If You Have Windows, Update It Right Now To Keep This Massive Hack Out
More than 150 countries across the world are being targeted in what cybersecurity experts say may be the biggest ransomware attack ever observed.
SAN FRANCISCO — A new strain of ransomware raced across 150 countries Friday, wreaking havoc at the National Health Service (NHS) in the UK, hobbling one of Spain’s largest telecom companies, and shutting down Russia’s Internal Affairs Ministry in an attack that cybersecurity experts say is only gaining in momentum.
Ransomware is a type of malware that installs itself on a device, such as a computer or smartphone, and then holds the device hostage until a ransom is paid. This particular strain, WannaCry, exploits a vulnerability in Windows that many systems have not yet patched.
WannaCry has so far infected 100,000 organizations in at least 150 countries, according to cybersecurity companies who are observing its spread across the globe. Among the countries infected are the US, China, Russia, Spain, and the UK.
EU law enforcement agency Europol said it was supporting countries dealing with the cyberattack. "WannaCry Ransomware attack at unprecedented level and requires international investigation," the agency tweeted.
On Sunday, Europol spokesperson Jan Op Gen Oorth said the attack had hit more than 100,000 organizations in at least 150 countries and that the number of individuals who have fallen victim to the cyberextortion could be much higher.
He said it was too early to say who was behind the massive attack but that very few organizations had paid the ransoms demanded. He said more people may be hit by the virus on Monday when they return to work and switch on their computers, the Associated Press reported.
Cybersecurity expert Ralph Echemendia called WannaCry “the biggest Ransomware attack of all time.”
Experts like him have long been warning anyone who would listen about “the big one”: a ransomware attack so effective it would hobble industries across the world. Friday’s attack look to be just that, as it leverages a vulnerability in Microsoft’s Windows operating system previously discovered by the US’s National Security Agency. In this case, the attackers leveraged the vulnerability to infect systems and demand a ransom of between $300 and $600 in order to secure their release. Cybersecurity experts say they are still trying to determine who is behind the WannaCry ransomware.
The Windows vulnerability was made public last month, when a group known as the Shadow Brokers released a trove of alleged NSA hacking tools into the public, included those used to hack into systems.
A spokesman for Microsoft did not return an email asking for comment, but Microsoft released a patch for the exploit in March. Many organizations, however, appear to have not patched their systems or not known about the issue.
“This kind of attack is indiscriminate in its nature — it will attack any machine that is not patched for the particular vulnerability,” said Owen Connelly, VP Services at the IOActive cybersecurity firm. ”This appears to be financially motivated — however, that doesn’t mean that there aren’t other potential scenarios."
"This particular vulnerability is part of a group that were leaked/stolen from the NSA," Connelly said. "If nothing else, this is a salutary lesson in why organizations shouldn’t retain these kind of vulnerabilities with the intention of weaponizing them.”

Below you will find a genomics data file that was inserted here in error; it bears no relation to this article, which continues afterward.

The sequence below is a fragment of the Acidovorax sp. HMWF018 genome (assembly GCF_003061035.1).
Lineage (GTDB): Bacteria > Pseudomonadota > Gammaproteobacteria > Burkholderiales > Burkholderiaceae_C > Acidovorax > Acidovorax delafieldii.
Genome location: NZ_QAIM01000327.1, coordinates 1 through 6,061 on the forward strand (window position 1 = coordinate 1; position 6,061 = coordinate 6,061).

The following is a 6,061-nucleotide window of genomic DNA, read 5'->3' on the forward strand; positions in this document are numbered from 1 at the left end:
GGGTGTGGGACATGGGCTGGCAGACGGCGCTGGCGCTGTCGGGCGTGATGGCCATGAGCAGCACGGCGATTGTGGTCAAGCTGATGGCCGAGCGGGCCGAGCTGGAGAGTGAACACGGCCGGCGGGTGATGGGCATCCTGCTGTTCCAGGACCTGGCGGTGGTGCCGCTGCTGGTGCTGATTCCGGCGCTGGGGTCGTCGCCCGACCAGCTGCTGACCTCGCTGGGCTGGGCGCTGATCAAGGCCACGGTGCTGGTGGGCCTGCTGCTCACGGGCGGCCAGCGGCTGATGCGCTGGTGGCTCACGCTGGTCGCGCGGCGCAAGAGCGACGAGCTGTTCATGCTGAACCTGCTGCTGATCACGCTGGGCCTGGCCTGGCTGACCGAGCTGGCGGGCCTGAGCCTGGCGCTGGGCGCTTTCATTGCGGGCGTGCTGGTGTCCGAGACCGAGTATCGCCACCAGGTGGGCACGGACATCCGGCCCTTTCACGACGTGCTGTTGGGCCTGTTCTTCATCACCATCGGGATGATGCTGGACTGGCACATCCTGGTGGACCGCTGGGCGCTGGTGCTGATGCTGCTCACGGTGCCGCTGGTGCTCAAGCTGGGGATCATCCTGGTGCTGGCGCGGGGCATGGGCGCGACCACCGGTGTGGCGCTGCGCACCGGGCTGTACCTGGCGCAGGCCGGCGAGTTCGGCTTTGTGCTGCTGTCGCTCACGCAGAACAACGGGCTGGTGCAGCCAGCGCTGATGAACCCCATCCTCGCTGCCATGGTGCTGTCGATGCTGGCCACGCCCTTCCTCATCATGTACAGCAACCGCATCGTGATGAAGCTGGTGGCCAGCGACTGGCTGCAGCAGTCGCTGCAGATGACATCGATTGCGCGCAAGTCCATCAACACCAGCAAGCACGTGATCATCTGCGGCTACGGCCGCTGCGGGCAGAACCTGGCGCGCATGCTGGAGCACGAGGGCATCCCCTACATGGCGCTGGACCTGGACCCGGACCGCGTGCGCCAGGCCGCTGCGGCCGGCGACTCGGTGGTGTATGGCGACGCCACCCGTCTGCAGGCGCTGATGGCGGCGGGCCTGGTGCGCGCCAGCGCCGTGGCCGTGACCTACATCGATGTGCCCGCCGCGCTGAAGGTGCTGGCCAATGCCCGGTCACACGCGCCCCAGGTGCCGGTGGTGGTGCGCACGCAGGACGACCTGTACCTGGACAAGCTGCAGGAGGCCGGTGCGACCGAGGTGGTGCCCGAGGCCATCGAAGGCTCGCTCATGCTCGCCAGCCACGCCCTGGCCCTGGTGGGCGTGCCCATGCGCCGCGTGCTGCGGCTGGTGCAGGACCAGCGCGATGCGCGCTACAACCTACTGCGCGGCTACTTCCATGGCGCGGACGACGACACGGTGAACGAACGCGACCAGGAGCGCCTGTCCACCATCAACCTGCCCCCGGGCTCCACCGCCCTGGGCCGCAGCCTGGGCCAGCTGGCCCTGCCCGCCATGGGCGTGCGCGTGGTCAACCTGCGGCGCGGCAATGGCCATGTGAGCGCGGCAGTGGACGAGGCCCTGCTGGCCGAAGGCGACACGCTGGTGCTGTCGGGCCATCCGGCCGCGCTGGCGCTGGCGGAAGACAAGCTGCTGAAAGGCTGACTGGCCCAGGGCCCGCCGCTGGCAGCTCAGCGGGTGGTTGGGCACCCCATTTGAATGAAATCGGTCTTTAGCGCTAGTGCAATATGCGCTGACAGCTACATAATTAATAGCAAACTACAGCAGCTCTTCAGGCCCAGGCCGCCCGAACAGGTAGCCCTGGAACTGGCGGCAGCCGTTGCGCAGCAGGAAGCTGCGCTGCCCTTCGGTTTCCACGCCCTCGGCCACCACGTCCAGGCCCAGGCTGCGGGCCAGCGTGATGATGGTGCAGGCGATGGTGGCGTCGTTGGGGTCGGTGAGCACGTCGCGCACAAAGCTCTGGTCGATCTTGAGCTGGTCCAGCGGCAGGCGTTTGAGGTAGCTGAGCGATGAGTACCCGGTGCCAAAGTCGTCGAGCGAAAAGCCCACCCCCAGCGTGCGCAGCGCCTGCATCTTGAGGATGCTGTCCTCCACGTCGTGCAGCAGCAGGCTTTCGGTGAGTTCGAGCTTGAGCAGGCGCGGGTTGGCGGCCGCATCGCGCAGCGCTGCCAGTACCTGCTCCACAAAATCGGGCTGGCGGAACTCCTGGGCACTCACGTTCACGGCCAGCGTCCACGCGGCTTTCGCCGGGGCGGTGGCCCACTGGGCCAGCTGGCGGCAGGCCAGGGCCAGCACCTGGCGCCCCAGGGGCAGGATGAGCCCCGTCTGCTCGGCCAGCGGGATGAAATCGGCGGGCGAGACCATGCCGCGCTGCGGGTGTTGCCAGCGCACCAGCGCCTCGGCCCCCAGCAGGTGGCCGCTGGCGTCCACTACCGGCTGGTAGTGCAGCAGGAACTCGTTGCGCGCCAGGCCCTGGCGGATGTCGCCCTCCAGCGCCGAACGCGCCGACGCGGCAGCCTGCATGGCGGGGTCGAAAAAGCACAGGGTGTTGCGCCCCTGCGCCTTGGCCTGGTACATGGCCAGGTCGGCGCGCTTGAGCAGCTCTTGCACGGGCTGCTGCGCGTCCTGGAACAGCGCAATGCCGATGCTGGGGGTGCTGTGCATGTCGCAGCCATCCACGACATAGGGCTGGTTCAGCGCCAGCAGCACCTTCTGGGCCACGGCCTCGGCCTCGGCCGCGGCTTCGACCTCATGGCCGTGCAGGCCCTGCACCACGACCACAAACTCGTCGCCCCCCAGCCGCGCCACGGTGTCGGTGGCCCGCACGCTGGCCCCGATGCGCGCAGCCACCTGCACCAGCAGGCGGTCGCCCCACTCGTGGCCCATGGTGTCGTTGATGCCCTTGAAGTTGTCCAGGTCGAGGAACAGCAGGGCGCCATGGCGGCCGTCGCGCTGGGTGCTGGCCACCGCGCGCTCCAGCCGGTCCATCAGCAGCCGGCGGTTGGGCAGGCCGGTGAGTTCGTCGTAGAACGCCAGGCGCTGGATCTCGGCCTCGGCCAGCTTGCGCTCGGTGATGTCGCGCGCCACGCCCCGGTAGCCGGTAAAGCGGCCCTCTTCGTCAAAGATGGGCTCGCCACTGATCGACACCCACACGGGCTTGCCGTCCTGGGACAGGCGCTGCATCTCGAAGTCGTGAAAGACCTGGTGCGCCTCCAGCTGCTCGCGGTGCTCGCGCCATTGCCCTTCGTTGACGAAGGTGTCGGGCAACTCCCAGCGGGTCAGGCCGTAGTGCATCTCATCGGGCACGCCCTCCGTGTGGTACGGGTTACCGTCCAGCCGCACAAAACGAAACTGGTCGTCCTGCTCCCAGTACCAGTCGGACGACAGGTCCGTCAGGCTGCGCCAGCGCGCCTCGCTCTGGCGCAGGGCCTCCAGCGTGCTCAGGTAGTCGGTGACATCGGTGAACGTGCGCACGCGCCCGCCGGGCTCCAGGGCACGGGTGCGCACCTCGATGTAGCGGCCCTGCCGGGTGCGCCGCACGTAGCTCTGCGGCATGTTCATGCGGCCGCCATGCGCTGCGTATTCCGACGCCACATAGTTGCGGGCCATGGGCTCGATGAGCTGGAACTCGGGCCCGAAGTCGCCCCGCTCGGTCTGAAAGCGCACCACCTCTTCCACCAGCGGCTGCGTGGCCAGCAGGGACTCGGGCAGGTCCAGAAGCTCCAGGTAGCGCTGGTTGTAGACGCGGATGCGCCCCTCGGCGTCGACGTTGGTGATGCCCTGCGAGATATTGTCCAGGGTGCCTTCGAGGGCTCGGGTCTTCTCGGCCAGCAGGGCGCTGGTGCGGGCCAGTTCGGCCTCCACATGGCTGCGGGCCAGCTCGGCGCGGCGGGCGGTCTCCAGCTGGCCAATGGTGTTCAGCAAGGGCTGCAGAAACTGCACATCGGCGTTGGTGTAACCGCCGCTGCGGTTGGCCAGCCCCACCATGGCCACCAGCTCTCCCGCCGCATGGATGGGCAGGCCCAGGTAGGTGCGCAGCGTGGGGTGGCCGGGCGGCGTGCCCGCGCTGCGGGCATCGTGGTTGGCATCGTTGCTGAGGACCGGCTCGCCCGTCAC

Other cybersecurity experts were also quick to question whether the NSA did not hold some responsibility in its developing, and hoarding, of vulnerabilities in systems. Like many other government agencies, the NSA develops and researches vulnerabilities, which it can use to launch attacks or conduct cyberespionage campaigns. John Bambanek, threat research manager at the Fidelis Cybersecurity firm, said that “the fact that a vulnerability developed by the NSA was used in this attack shows the dangers that can happen when this knowledge gets out into the wild even after a patch has been developed.”
“Unlike traditional weapons,” said Bambanek, "these tools can be repurposed quickly from devastating criminal attacks. The intelligence community should develop strong procedures that when such tools leak, they immediately give relevant information to software developers and security vendors so protections can be developed before attacks are seen in the wild."
Ransomware is one of the fastest-growing types of cyberattacks. Last year, cybersecurity companies estimated that ransomware attacks brought in over a billion dollars for cybercriminal networks globally, and they are on target to make even more in 2017.
While hospitals were not the target of the WannaCry ransomware strain Friday, they were among the most infected as they often lack budgets to defend their online systems and once their networks are down, thousands of patients' lives may be put at risk. Across the UK Friday, doctors reported chaotic situations, with one tweeting that patients would die as a result of the attack.
“This attack was not specifically targeted at the NHS and is affecting organisations from across a range of sectors,” the NHS said in a statement. “Our focus is on supporting organisations to manage the incident swiftly and decisively.”
Cybersecurity experts said Friday that the Wannacry ransomware shows no signs of slowing down. Preliminary research on the strain shows that it is able to run in 27 languages, and likely includes other vulnerabilities that can take advantage of systems. For now, cybersecurity experts are urging people to download the Microsoft update that patches the vulnerability as soon as possible to make sure their systems are protected.
Alicia Melville-Smith contributed to this report from London.